Party protocols increase

Michael Urbanec

DeKALB — Party-goers may have noticed an increased presence from police and university officials in the Greek Row neighborhood after new university protocols were implemented this semester.

NIU officials, in conjunction with members of the Student Association, started conducting compliance checks this semester for sanctioned parties held by student organizations, many of which are Greek organizations.

“They have really upped the stakes on police and involvement of [the Interfraternity Council] at frat parties that happen at night,” said Nicholas White, sophomore biology major and Alpha Sigma Phi member.

Student Conduct Director Jeanne Meyer said Student Involvement and Leadership Development officials sanction two to six parties every weekend. There are two different types of sanctions: those for alcohol-free parties and those for parties where alcohol will be served.

“Students said ‘we would like help in enforcing the rules so that it’s a level playing field,’ ” said Meyer.

Parties where alcohol is served must be sanctioned no matter their anticipated attendance and must include a guest list, according to the Student Involvement and Leadership Development’s off-campus social events policy. Alcohol-free parties do not require guest lists and only need to be sanctioned if the anticipated attendance is more than 100 people.

In accordance with the policy, any party involving alcohol must have a head event assistant from Student Conduct monitoring the event, and any party that reaches one hundred guests must have two assistants. High-risk weekends, like homecoming, Halloween and tugs, require two head event assistants no matter the size of the party.

“They go through this checklist they have — checking guest lists and wristbands, making sure we don’t have any hard liquor, things like that,” said Erick Morales, junior manufacturing and engineering technology major and Phi Kappa Sigma president.

Morales said Phi Kappa Sigma is still getting used to following the university guidelines, but they are improving with each event.

According to the off-campus social events policy, head event assistants will show up before events with the list of guidelines to ensure organizations are following the rules and will check in through the night to check if guidelines are being consistently met.

“Every single party that I’ve been to always has [officials] there to check to make sure everything is in hand,” said Michelle Parker, freshman pre-physical therapy major and Sigma Sigma Sigma member. “They make sure nothing sketchy is going on.”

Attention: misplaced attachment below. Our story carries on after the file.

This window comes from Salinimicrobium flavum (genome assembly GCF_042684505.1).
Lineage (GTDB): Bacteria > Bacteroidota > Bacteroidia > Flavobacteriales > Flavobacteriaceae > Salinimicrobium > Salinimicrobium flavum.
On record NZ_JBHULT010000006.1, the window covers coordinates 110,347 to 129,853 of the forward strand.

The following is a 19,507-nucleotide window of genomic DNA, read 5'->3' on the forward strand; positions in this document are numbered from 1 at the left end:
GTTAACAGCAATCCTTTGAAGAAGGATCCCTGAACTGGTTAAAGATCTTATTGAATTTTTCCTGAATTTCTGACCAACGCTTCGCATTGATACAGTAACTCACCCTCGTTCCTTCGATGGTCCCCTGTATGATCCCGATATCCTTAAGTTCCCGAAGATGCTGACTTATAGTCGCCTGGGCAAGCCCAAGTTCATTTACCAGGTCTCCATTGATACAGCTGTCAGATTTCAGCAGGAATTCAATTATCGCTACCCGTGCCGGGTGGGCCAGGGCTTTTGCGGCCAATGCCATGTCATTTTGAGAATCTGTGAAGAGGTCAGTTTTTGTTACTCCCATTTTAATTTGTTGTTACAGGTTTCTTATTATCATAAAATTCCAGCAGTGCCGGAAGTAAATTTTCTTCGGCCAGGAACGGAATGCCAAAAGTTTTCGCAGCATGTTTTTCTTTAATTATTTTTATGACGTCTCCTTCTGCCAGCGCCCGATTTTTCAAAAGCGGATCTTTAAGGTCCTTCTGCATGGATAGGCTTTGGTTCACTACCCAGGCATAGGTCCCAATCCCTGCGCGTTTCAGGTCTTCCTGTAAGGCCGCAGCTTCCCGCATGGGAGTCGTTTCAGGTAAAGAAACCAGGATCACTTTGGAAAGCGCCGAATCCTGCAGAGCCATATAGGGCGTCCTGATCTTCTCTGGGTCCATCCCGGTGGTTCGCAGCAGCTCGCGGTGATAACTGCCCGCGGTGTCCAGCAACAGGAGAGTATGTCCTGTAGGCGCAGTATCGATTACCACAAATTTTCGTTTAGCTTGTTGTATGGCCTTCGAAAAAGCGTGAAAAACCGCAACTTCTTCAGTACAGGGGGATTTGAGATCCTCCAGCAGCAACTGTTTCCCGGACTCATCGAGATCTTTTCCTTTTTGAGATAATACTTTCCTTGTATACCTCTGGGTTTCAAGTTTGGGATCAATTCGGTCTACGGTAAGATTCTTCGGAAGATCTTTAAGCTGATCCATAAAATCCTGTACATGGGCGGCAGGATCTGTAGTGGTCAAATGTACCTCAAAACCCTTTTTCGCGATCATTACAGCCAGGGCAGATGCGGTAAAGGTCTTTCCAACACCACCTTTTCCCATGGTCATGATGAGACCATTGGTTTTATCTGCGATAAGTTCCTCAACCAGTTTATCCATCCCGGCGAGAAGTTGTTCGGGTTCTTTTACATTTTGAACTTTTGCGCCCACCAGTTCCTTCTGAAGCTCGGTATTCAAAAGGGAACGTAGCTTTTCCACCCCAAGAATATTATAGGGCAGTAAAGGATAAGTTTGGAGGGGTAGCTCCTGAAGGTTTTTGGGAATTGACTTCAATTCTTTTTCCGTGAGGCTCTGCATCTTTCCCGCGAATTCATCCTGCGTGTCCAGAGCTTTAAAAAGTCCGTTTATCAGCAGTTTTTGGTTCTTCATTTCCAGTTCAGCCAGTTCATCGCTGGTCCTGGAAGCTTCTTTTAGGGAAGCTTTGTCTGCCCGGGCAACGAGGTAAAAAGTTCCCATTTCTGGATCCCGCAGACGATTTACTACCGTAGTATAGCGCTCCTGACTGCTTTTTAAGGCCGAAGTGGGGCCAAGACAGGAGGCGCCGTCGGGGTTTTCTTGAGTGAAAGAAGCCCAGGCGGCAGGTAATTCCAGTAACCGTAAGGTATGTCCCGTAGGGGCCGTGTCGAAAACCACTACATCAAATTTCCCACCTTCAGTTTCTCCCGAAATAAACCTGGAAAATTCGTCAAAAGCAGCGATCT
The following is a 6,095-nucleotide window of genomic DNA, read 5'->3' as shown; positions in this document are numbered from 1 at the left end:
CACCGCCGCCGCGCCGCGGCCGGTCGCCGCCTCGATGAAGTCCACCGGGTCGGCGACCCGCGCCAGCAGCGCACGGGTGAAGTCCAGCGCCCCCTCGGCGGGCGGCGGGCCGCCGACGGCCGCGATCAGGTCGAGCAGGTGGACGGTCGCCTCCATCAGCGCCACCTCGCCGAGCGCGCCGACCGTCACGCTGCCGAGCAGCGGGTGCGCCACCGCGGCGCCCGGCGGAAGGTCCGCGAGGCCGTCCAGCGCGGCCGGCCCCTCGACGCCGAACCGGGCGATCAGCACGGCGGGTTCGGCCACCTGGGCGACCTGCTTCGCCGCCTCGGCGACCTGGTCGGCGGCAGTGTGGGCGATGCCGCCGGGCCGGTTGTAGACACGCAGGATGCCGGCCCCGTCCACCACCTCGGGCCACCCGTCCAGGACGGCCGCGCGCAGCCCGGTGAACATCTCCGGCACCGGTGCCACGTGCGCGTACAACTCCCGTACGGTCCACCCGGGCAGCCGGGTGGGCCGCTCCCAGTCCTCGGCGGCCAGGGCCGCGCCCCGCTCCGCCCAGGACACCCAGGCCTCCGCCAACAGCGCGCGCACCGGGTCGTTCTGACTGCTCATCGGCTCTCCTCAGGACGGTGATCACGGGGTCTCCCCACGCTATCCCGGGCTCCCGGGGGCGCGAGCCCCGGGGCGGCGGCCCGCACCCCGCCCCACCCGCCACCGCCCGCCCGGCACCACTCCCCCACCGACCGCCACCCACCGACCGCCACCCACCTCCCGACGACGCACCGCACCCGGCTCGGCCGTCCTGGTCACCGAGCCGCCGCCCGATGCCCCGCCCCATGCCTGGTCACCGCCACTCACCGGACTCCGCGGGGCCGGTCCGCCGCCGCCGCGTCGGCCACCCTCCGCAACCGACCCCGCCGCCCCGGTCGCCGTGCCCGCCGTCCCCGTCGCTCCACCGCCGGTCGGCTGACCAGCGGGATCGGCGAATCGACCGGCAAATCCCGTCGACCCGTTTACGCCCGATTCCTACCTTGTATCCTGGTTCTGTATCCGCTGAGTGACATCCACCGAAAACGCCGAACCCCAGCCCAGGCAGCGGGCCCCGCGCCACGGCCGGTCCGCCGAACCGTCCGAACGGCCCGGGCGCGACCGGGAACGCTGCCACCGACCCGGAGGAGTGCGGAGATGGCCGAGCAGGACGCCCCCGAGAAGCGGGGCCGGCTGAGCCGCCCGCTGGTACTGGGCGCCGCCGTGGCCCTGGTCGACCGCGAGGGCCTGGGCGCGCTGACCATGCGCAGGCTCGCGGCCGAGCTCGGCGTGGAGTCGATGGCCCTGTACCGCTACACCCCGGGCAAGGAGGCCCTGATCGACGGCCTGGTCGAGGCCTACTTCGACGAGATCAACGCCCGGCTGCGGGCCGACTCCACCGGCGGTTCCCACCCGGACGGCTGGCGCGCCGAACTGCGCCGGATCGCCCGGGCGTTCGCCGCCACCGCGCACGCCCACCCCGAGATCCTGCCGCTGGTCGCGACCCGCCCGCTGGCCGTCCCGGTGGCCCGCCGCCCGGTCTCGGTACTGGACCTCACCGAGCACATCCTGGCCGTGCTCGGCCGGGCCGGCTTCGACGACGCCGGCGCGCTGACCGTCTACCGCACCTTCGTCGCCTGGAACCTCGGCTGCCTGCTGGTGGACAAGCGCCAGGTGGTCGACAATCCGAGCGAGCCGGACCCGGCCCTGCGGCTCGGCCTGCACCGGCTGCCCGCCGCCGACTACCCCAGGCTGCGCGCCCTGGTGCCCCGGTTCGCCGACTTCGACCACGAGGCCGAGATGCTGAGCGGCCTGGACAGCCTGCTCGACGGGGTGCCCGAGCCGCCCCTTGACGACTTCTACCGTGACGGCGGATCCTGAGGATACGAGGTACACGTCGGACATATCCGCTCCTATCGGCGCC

Meyer said the compliance checks help the university keep in line with the Clery Act, a 1990 law requiring universities to track certain events that occur in campus-affiliated houses. The legislation also requires all universities participating in financial aid programs to keep track of crime on campus and in the areas surrounding campus.

The school’s social policy surrounding parties prohibits the consumption of more than six drinks and requires organizations supplying alcohol to also provide food and non-alcoholic drinks. It also prohibits the availability of hard alcohol.

“The goal is to have responsible drinking,” Meyer said. “It’s a lot harder to overconsume with beer and wine than it is with hard alcohol.”

There have been nine violations identified so far this semester, but only four cases have been found to have violations. Meyer said there has been no significant increase in reported violations even with the introduction of compliance checks. There were three violations found to have occurred during the 2016-2017 school year.

Meyer said the regulations affect all student organizations on campus, not just fraternities and sororities.

“So, if we all are members of the debate team, and we all rent an apartment together, and we have a party, that would not apply,” Meyer said. “But if we have a party and say ‘the debate team is having a party,’ it would apply.”

Off-campus events held by student organizations involving alcohol must have a sign near the bar explaining the law against alcohol consumption by those under the age of 21 and a sign informing party-goers about the Huskie Safe Line service in accordance with the off-campus social events policy.

Student Involvement and Leadership Development hosts mock parties to train students on how to behave when certain situations arise, such as a party getting out of control or how to handle sensitive situations.

“I’m kinda on both sides here; I understand their purpose,” Morales said. “They’re conducted fairly, but the only thing is that we don’t ever get a report back on what happens, but other than that, they’re fair.”